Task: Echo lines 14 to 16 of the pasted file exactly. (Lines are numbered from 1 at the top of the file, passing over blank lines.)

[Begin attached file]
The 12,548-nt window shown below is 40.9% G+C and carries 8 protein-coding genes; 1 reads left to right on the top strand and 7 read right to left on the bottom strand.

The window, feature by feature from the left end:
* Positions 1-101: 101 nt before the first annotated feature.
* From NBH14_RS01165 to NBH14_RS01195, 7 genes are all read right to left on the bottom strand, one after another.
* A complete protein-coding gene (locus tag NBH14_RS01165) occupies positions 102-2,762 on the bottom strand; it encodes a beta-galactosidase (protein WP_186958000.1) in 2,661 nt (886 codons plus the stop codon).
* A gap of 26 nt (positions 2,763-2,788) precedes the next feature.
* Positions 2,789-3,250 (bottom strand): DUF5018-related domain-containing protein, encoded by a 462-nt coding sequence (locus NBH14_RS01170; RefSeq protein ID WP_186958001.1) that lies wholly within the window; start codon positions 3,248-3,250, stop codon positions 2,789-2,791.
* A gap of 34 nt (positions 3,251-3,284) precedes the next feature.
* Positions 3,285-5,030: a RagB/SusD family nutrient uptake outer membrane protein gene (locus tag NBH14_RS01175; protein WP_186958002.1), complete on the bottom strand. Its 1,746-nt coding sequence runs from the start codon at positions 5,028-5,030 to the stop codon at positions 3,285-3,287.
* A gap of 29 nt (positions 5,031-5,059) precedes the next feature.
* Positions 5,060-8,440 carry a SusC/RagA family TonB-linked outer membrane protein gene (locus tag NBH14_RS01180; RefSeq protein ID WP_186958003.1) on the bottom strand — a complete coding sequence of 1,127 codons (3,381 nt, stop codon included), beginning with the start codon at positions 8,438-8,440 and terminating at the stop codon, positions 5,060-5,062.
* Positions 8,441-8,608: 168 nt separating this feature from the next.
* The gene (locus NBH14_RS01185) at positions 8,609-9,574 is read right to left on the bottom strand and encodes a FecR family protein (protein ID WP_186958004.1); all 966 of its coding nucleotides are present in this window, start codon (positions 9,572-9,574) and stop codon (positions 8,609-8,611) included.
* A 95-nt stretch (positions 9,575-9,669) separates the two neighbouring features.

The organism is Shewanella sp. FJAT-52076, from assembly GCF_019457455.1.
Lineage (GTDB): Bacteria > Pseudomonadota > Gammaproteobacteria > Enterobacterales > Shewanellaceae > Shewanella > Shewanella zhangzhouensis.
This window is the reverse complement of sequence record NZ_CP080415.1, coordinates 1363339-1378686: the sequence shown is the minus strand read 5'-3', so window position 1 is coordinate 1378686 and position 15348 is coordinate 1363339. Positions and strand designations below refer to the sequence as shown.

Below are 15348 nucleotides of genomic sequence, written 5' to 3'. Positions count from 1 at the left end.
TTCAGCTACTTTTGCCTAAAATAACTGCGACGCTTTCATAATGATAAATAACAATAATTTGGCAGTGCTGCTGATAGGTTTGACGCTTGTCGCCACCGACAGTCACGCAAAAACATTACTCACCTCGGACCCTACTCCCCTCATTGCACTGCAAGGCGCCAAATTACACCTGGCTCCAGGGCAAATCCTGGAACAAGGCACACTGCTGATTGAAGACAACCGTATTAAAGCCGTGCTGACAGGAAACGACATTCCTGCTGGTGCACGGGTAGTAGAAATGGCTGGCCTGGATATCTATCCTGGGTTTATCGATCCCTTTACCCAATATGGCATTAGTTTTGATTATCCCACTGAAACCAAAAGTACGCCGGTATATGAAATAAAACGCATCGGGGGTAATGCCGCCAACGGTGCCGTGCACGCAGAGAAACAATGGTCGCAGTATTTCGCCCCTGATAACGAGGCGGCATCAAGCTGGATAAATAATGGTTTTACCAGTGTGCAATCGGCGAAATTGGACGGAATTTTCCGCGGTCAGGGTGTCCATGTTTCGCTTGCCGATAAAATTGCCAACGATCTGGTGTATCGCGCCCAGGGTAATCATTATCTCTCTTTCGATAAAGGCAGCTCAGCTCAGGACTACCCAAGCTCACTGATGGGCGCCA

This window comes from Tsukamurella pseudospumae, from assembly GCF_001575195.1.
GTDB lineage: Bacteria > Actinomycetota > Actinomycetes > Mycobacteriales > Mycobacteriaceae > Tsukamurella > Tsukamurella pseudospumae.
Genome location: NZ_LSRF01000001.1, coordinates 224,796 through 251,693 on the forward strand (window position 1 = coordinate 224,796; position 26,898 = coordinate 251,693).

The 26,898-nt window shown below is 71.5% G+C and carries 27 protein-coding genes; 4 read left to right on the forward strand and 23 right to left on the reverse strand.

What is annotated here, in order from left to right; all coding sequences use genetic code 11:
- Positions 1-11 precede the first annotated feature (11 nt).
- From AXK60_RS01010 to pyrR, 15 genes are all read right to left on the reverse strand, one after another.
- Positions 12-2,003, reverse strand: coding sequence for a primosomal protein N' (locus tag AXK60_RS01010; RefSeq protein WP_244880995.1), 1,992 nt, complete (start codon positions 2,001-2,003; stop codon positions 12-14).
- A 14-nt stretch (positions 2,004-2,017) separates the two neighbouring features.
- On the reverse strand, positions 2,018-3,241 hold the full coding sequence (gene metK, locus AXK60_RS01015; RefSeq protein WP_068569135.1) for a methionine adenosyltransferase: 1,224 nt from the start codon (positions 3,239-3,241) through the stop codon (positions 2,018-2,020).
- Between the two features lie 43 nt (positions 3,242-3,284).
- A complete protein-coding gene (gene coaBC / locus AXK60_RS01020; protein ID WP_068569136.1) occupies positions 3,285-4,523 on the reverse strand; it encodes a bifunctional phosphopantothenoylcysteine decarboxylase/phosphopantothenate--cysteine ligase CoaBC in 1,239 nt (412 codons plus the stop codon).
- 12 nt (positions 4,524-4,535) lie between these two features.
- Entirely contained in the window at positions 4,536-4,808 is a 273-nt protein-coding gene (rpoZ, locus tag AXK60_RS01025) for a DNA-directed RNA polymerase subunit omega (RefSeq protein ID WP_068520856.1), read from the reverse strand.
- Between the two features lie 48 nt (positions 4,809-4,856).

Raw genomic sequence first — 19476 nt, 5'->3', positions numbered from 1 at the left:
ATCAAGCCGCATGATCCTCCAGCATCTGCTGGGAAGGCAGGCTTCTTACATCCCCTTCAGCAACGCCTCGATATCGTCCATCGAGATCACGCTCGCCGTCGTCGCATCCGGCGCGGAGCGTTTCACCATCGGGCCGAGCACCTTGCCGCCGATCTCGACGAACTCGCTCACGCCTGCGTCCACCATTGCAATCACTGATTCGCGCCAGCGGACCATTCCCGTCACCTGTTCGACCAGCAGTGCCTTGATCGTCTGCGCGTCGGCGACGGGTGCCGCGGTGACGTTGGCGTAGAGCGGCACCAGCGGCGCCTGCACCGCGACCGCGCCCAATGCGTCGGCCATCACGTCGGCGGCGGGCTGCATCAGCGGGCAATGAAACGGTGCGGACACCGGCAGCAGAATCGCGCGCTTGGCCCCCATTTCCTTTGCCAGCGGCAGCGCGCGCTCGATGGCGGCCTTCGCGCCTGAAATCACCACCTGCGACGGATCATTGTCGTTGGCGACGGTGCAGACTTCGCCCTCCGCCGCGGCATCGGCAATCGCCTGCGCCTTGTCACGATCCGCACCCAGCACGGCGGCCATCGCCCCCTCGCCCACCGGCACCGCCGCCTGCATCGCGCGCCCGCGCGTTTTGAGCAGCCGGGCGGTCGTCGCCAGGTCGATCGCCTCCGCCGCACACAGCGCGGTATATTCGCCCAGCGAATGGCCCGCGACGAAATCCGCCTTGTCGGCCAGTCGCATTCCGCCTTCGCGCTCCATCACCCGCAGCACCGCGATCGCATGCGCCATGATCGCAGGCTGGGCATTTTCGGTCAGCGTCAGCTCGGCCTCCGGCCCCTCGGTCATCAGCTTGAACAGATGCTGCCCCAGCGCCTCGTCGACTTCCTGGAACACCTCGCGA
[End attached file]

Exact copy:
* A 95-nt stretch (positions 9,575-9,669) separates the two neighbouring features.

The organism is Shewanella sp. FJAT-52076, from assembly GCF_019457455.1.
Lineage (GTDB): Bacteria > Pseudomonadota > Gammaproteobacteria > Enterobacterales > Shewanellaceae > Shewanella > Shewanella zhangzhouensis.